Which is better? Open cell or Closed cell? Clearly, closed cell is better because of its superior vapor protection, strength, higher R-value per inch, and its superior resistance to fire and flood damage, but open cell is a close second because it offers an air tight seal and it offers an R-20 for roughly the same price as an R-13 with closed cell. There is a never ending debate in the spray foam industry about which foam is a better value, but ultimately it’s up to the customer to decide whether they want Closed Cell or Open cell, and it’s up to the Spray foam contractor to provide accurate information to enable the buyer to make an informed decision. DeFord Insulating Company sprays both open and closed cell foams and we are more than happy to make recommendations on which would be best for you based on your specific project.
Pour Foam is made by lowering the reactivity of spray foams so that the foam may be poured into a cavity before it starts to expand. It is used for applications when it is not possible or convenient to spray the substrate. Such applications include but are not limited to:
Filling voids in cinderblock walls.
Filling floatation chambers in boats and docks.
Filling voids in studded walls.
Pour foam applications have to be managed carefully because the force of expansion as the foam reacts can burst its container or swell the wall cavity.
Lifting Foam is a type of closed cell foam that can be used for repairing roads, bridges, and railways that have been compromised by settling of the soil underneath the structure. It uses the natural force of expansion inherent in all spray foams to generate lift under settled slabs or buildings. Lifting foam is applied by injecting it into the soil underneath the road or slab. As the foam expands, it lifts the cement to bring it to a consistent level with the roadway or structure around it. As much as 4 inches of lift can be gained through this application.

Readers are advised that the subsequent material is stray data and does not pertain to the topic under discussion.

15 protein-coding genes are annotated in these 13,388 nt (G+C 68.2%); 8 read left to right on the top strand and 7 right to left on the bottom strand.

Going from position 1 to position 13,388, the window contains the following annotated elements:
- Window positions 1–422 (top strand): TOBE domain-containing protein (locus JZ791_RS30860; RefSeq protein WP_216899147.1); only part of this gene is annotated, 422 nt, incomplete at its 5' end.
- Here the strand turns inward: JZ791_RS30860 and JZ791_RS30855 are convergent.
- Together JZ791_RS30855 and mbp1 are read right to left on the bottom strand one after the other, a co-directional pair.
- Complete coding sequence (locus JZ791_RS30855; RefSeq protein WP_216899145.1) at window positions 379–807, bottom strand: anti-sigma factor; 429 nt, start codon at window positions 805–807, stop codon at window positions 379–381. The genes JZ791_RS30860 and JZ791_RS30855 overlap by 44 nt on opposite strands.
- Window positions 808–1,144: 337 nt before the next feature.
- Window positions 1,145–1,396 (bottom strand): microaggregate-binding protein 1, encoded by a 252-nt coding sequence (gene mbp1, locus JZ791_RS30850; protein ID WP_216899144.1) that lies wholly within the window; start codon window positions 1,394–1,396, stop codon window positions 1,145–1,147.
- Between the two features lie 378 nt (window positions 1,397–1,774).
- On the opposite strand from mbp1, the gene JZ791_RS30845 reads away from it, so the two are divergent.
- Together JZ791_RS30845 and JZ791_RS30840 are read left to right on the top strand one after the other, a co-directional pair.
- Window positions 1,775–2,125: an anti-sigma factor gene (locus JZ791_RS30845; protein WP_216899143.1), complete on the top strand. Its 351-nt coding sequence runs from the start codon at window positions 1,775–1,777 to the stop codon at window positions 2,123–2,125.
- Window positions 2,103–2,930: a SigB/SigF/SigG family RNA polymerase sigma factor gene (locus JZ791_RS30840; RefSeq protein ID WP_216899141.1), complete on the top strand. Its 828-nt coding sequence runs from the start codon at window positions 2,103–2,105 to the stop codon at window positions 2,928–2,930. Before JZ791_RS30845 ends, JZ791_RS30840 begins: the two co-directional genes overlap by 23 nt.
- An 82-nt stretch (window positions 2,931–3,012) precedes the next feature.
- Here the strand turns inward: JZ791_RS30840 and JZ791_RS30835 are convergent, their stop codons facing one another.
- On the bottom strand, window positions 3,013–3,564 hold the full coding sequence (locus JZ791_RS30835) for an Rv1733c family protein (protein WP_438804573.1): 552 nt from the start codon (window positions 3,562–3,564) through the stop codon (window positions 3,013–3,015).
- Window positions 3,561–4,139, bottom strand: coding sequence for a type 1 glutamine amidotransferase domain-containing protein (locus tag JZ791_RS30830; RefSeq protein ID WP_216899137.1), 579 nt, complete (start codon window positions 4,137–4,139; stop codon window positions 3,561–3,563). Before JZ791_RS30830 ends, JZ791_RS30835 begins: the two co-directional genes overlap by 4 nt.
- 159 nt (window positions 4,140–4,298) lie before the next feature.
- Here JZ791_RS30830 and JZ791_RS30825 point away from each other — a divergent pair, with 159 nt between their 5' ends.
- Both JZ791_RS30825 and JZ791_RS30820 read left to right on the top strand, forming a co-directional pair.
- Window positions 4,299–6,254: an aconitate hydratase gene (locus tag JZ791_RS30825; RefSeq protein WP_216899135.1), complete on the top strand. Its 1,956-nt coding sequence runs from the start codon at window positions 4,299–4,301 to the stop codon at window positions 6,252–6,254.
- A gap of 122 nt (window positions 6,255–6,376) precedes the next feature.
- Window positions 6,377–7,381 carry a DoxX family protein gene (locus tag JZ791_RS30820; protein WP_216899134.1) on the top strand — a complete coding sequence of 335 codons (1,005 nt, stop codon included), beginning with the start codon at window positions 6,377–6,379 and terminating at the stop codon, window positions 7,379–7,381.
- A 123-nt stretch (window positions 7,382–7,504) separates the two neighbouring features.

Next in our discussion is Roofing Foam. Roofing foam is yet another type of closed cell foam with a density of 2.5-3.5 lbs. per cu.ft. and an R-value near 7 per inch. It is durable enough to endure foot traffic and not only provides a long-lasting durable roof, but also a high performance insulation system that pays for itself over time. – TA&M Case Study Because sunlight deteriorates foam over time, roofing foam must be coated with UV protective coatings and must be recoated every 10 to 30 years depending on the type of coating used. Properly maintained, foam roofing systems can last a lifetime. – Honeywell (pg. 17)
Foam can also be packaged in cans and is used for sealing around windows and doors and other building envelope penetrations. There are many different types of can foam on the market today and they are available in both high expansion and low expansion versions.
Last of all is Injected foam. Even though injected foams are not in the polyurethane family of foams, we’ve included them here because many people associate injected foam with spray foam.
Injected foam is a phenolics or polymer based chemical system, not a polyurethane system, and its application and chemical makeup is much different than spray foam.. It has a density of .5 lbs. and an R-value of 4.1 to 5.1 per inch. During application it has the consistency of shaving cream and cures to a light, brittle, powdery consistency. This is the type of foam sold by Retrofoam. It is most often used to improve the insulation of existing buildings without removing the wall linings. It does not expand during installation and poses no threat of bursting the wall cavity. After being installed, injected foam shrinks as it dries and can shrink from the edges of a cavity .13” to 4.25.” If injected foam dries too quickly, it can shrink as much as 80%.
When installing injected foam systems, there is potential for incomplete filling of the cavity due to obstructions in the wall cavity and faulty installation. There is rarely any opportunity to verify that a complete cavity fill has been achieved due to the fact that it is typically installed without opening either side of the wall cavity. In cold climates, the voids resulting from an incomplete cavity fill can become areas of moisture condensation and consequent mold growth. Testing on injected foam systems demonstrating these traits was conducted by Branz, an Australian research group. Click here to view the report.
While there are some disadvantages to injected foam systems, this does not mean that they are without value. In an un-insulated wall or a poorly insulated wall, injected foam can significantly improve the thermal efficiency by up to 50% in spite of its shortcomings.
If you have any questions about injected foam or any of other types of foam we have discussed, please contact us at firstname.lastname@example.org or call Caleb at 515-371-0858.